Should You Buy a Home for Retirement with a Swimming Pool

Category: Retirement Real Estate

September 16, 2014 — One of our members, Caps, posted this question on another Blog topic, the results of our recent Retirement Confidence survey. SandyZ suggested that since it generated a fair amount of discussion, we move the swimming pool conversation here to give it its own place. Good suggestion!

—-
Another question for the other readers…. There hasn’t been a blog addressing this issue that I am aware of.
We plan to purchase our retirement home next week. We will be choosing from 5 that intrigue us. One home has a full underground pool, one has an above ground pool with decking, one has a swim spa (swimming against jets, plus a hot tub all in one unit 16?), one has a regular hot tub that seats 6 and one has no pool or spa, but a great location.
So the question……do any of you have any experience with pools or spas? We do not, however believe it would be a good feature for exercise as we age. We live so far up north, owning and heating a pool seemed nonsensical to us. We are planning a relocation to eastern TN, where water features are quite common.
We could really use some advice and help with our decision. We have no idea how any of these choices would affect our budget. PLEASE HELP

Posted by Admin on September 18th, 2014

20 Comments »

  1. These are the comments that we moved from the original post:

    From Ella:
    Congratulations on choosing your location; sounds like you’re well on your way! As for a pool, Tennessee, including Eastern Tenn., gets hot in the summer; and a pool will help you enjoy your retirement during those hot summer months if you use it. Just make sure yours is long enough to swim in. I had an above the ground that was round, and while doing laps would ‘bonk’ my head on the supports. It is wonderful to be able to go outside on a hot day and not be closed inside, even if you do have central air. The in-the-ground may cost more to maintain (not sure), but is a lot nicer to use, esthetically, and (as per the experience of friends) keep the PH balanced.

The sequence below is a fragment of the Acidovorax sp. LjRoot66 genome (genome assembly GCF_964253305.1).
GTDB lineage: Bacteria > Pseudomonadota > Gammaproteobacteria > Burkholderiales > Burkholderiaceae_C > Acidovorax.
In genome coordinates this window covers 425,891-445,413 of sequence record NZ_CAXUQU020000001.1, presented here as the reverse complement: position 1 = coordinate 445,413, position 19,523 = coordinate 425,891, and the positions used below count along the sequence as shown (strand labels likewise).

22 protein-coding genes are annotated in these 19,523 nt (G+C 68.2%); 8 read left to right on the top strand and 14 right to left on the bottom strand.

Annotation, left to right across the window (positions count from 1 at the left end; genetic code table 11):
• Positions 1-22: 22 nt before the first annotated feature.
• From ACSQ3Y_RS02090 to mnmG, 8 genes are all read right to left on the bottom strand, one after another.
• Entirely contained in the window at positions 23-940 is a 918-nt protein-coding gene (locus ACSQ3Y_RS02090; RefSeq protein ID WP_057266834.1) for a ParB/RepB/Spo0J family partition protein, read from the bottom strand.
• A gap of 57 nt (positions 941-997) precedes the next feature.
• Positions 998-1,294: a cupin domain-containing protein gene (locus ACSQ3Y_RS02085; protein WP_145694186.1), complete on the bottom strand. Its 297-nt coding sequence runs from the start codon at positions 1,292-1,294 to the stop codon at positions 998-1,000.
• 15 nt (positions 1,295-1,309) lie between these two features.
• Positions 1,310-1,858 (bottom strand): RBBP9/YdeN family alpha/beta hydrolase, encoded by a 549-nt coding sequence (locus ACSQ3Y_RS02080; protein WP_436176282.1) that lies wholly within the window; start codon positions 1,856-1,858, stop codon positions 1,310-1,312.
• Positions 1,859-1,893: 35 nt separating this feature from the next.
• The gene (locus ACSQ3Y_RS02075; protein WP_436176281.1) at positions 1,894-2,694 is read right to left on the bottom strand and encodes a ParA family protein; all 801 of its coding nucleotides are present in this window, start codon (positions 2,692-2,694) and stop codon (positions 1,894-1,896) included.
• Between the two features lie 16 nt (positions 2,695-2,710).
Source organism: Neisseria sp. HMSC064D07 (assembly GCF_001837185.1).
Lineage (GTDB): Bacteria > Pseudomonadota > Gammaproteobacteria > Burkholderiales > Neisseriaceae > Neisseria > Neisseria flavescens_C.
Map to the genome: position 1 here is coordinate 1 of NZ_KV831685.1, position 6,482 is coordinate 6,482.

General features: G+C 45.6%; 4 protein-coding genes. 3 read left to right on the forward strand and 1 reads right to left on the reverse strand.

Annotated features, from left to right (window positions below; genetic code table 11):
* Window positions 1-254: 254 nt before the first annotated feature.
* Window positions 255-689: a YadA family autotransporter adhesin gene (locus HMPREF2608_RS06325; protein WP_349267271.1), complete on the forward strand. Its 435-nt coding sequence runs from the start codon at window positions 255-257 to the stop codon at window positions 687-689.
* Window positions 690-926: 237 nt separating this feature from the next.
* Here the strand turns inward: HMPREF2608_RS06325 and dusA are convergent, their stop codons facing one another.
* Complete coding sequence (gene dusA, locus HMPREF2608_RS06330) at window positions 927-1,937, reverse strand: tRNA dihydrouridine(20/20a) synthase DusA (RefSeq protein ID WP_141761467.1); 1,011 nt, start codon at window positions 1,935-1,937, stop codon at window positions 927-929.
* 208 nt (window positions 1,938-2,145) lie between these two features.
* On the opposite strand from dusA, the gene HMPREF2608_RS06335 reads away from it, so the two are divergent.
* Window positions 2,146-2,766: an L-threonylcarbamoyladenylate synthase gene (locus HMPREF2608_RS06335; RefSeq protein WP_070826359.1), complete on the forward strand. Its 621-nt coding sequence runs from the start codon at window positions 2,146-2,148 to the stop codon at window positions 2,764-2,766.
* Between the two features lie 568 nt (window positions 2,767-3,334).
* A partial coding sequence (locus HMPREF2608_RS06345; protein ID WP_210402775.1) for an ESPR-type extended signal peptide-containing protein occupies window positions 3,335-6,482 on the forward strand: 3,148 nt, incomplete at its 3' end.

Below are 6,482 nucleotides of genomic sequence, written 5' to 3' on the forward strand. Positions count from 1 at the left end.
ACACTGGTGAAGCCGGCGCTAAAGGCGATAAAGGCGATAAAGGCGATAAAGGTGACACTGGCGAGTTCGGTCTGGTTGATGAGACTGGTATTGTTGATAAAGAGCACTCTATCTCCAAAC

My best to you, ella.

    From Sandy Z
    CAPS – not sure if this belongs here either, so admin. may want to move our comments to another article. We have had an inground lap pool for 11 years in Maine, of all places! We absolutely love it, although we clearly use it for only 4-5 months of the year, and have to heat it because the nights are so cool here in the summer. Two suggestions: 1. Use a salt chlorinating system – no chlorine or other chemicals and the water absolutely sparkles and has a soft feel – no green hair, no damage to swimming suits – and God knows what else! Your pool dealer can provide all the info and costs. 2. We also have a hot tub / spa – it is definitely more high maintenance! Lots of chemical monitoring and cleaning. It is however used more than the pool, year round even here. Very therapeutic for aging joints and muscles. If I had to pick just one, I would pick the hot tub at this stage of life. Our future choice is to move into a retirement community that offers both indoor and outdoor pools, and several spas – they do the work and maintenance! Good luck in TN!

    From Kathy:
    for 30 years in New Jersey we had an in ground pool. When things were going well it was great, when things were wrong it was usually a disaster. I w ish now I had the money we spent on maintained, pool chemicals and r e pairs. Do your research before committing. Good luck!

    From Caps:
    Thank you for all your input. I certainly like the sound of the salt over chlorine. Do you know if it is more difficult to maintain? Can it also be used in a hot tub?
    I would also prefer the condo concept with the community room and pools/spas, however they are always too far from a full service airstrip (DH’s hobby). He also doesn’t think he will mind doing yard work when he is retired.